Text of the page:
1
$\begingroup$

i) What is the dimension of the linear space $\mathbb{R}^{n\times n}$ of all $n\times n$ matrices?

ii) What is the dimension of the subspace of symmetric matrices in $\mathbb{R}^{n\times n}$?

Def: The dimension of the linear space $V$ is defined as the maximum number of linearly independent vectors in $V$.

I really don't understand att all how I can use that definition to answer i) and ii) above. How should I think through this?

$\endgroup$
  • 1
    $\begingroup$ The definition is only about vectors. Apply it to matrices by stacking the columns of the matrix into a single vector. $\endgroup$ – LinAlg Mar 20 '18 at 19:19
  • 1
    $\begingroup$ Imagine $A$ an $nxn$ matrix filled with $0$'s. Replace the $0$ in first line, first column by a $1$: matrix $A_{11}$. Then replace the zero in in$A$ line 1, column 2 by a 1: matrix $A_{12}$ and so on and so forth. How many matrices will you have? The proof of independance of this set of matrices should be rather straight-forward as should be the proof that any matrix in $\mathbb{R}^{n\times n}$ is a linear combination of the matrices in this set. $\endgroup$ – Bernard Massé Mar 20 '18 at 19:31
  • $\begingroup$ @BernardMassé I'd go all the way to $A_{1n}$, så $n-1$ different matrices? $\endgroup$ – Parseval Mar 20 '18 at 19:44
2
$\begingroup$

HINT

Think to a possible standard basis for the two subspaces.

Case 2-by-2 - General case

$$\begin{bmatrix}a&b\\c&d\end{bmatrix}=av_1+bv_2+cv_3+dv_4=a\begin{bmatrix}1&0\\0&0\end{bmatrix}+b\begin{bmatrix}0&1\\0&0\end{bmatrix}+c\begin{bmatrix}0&0\\1&0\end{bmatrix}+d\begin{bmatrix}0&0\\0&1\end{bmatrix}$$

Case 2-by-2 - Symmetric

$$\begin{bmatrix}a&b\\b&c\end{bmatrix}=aw_1+bw_2+dw_3=a\begin{bmatrix}1&0\\0&0\end{bmatrix}+b\begin{bmatrix}0&1\\1&0\end{bmatrix}+c\begin{bmatrix}0&0\\0&1\end{bmatrix}$$

$\endgroup$
  • $\begingroup$ You lost me gimusi. Please elaborate. $\endgroup$ – Parseval Mar 20 '18 at 19:41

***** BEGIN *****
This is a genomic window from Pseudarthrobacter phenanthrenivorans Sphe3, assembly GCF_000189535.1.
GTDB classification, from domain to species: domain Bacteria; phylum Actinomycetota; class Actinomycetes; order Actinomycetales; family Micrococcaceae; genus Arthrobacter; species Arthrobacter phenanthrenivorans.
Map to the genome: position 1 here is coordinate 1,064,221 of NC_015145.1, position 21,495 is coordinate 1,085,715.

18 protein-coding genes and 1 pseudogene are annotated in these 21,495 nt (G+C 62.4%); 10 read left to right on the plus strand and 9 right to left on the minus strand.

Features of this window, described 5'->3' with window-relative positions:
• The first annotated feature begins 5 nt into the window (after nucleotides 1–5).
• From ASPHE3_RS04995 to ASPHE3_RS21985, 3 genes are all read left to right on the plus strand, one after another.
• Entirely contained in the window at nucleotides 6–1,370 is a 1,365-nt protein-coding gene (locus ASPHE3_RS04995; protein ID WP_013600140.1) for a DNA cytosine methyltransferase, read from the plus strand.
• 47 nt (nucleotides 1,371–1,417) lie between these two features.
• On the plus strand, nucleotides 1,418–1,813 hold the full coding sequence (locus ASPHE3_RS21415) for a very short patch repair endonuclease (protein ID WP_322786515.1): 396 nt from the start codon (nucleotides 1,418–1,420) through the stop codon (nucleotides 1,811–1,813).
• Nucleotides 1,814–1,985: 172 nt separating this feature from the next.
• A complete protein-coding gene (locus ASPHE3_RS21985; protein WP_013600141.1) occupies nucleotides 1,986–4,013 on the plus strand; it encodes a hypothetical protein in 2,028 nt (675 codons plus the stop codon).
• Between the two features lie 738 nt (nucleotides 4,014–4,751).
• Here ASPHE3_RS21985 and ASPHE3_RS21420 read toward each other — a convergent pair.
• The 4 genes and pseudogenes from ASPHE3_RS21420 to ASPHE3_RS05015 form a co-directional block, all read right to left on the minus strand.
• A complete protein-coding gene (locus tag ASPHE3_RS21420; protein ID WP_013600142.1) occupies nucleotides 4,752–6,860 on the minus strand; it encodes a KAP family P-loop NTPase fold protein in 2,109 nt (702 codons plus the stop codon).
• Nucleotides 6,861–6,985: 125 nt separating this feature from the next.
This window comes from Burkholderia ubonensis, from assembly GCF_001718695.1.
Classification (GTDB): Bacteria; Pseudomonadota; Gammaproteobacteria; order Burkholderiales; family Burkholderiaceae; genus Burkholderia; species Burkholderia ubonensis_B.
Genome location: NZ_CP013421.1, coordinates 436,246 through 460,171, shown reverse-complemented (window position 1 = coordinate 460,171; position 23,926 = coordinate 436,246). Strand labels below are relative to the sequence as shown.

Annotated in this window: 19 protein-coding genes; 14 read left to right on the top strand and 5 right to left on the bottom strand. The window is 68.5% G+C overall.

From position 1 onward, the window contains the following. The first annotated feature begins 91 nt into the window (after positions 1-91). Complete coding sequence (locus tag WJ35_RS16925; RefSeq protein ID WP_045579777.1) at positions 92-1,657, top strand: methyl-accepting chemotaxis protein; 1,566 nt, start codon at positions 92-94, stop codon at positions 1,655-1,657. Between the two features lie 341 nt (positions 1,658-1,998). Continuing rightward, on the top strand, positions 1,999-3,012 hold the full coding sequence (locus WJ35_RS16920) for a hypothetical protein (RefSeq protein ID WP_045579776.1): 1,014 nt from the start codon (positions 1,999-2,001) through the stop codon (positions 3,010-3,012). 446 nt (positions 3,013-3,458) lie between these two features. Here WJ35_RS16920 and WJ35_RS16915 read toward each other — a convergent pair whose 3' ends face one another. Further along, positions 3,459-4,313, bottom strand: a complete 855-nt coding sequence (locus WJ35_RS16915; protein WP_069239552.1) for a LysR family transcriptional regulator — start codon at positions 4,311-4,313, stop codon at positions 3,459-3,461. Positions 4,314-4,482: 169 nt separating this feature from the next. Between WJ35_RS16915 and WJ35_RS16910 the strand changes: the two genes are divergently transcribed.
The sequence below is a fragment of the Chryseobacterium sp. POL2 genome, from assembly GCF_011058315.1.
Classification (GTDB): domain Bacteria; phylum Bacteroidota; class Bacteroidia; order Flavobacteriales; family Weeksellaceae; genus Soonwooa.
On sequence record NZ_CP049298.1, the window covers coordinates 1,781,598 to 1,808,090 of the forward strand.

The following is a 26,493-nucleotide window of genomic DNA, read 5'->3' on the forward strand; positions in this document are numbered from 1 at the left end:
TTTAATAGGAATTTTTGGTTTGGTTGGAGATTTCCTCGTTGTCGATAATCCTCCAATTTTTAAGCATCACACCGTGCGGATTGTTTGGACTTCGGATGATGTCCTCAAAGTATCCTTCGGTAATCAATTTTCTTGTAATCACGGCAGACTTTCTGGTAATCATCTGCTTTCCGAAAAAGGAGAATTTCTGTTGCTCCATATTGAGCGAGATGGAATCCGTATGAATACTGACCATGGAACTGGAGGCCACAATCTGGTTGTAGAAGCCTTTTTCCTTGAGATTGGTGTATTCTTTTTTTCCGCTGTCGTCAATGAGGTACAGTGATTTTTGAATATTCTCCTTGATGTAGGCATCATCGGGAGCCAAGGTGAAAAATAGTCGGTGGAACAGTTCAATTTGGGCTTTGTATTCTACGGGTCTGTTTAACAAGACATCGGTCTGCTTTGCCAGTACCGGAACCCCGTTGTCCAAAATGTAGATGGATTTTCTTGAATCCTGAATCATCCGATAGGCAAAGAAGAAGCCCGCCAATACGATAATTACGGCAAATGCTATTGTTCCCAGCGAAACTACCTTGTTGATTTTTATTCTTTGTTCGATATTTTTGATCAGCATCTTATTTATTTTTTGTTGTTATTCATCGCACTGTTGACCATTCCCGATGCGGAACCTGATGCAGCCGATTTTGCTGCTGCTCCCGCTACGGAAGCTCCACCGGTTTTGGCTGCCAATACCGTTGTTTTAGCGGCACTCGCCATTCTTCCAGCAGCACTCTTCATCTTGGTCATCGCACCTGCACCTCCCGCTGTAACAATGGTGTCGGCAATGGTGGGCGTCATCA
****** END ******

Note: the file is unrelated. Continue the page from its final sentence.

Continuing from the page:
• $\begingroup$ @Parseval I've added some detail. As you noted the dimension is given by the numbers of vectors of a basis. Now it easy to construct a basis by elementary matrices, once you have them you have dimension also. $\endgroup$ – gimusi Mar 20 '18 at 20:00
  • $\begingroup$ So, for $2\times 2$ matrx (general case), the dimension is $2^2$ and for an $n\times n$ it's $n^2$? The answer in the book for the i) is $\frac{n(n+1)}{2}.$ $\endgroup$ – Parseval Mar 20 '18 at 20:48
  • $\begingroup$ @Parseval For the general case yes we han $n\times n$ entries and thus we need $n\times n=n^2$ elementary matrix (imagine ordinary vectors in $\mathbb{R^{n^2}}$. How many entries there are for a symmetric matrix of order n? $\endgroup$ – gimusi Mar 20 '18 at 20:51
  • 1
    $\begingroup$ Sorry, I'm a bit tired, I was jumping back and fourth between i) and ii) without realizing it myself. Everything is clear now thank you! $\endgroup$ – Parseval Mar 20 '18 at 21:25
2
$\begingroup$

There are very basic $n\times n$ matrices consisting of a $1$ in position $ij$ and zeroes on the rest of the entries. Those allow you to write a convenient linear combinations for any generic $n\times n$ matrix.

$\endgroup$
  • $\begingroup$ Yes, but I can't write all of them and count them. What do you have in mind? $\endgroup$ – Parseval Mar 20 '18 at 19:42
  • $\begingroup$ @Parseval, there are only $n^2$ of these very simple basic matrices $\endgroup$ – janmarqz Mar 20 '18 at 19:56
  • $\begingroup$ Okay, I understand that. But the answer is $\frac{n(n+1)}{2}$. So there have to be other than those simple basic matrices to add to $n^2$? $\endgroup$ – Parseval Mar 20 '18 at 20:50
  • $\begingroup$ to count symmetric matrices observe that you only have to count diagonals from the principal diagonal up to the entry $1,n$: this sum is $n+(n-1)+(n-2)+...+2+1$ $\endgroup$ – janmarqz Mar 20 '18 at 20:57

Your Answer

By clicking “Post Your Answer”, you agree to our terms of service, privacy policy and cookie policy

Not the answer you're looking for? Browse other questions tagged or ask your own question.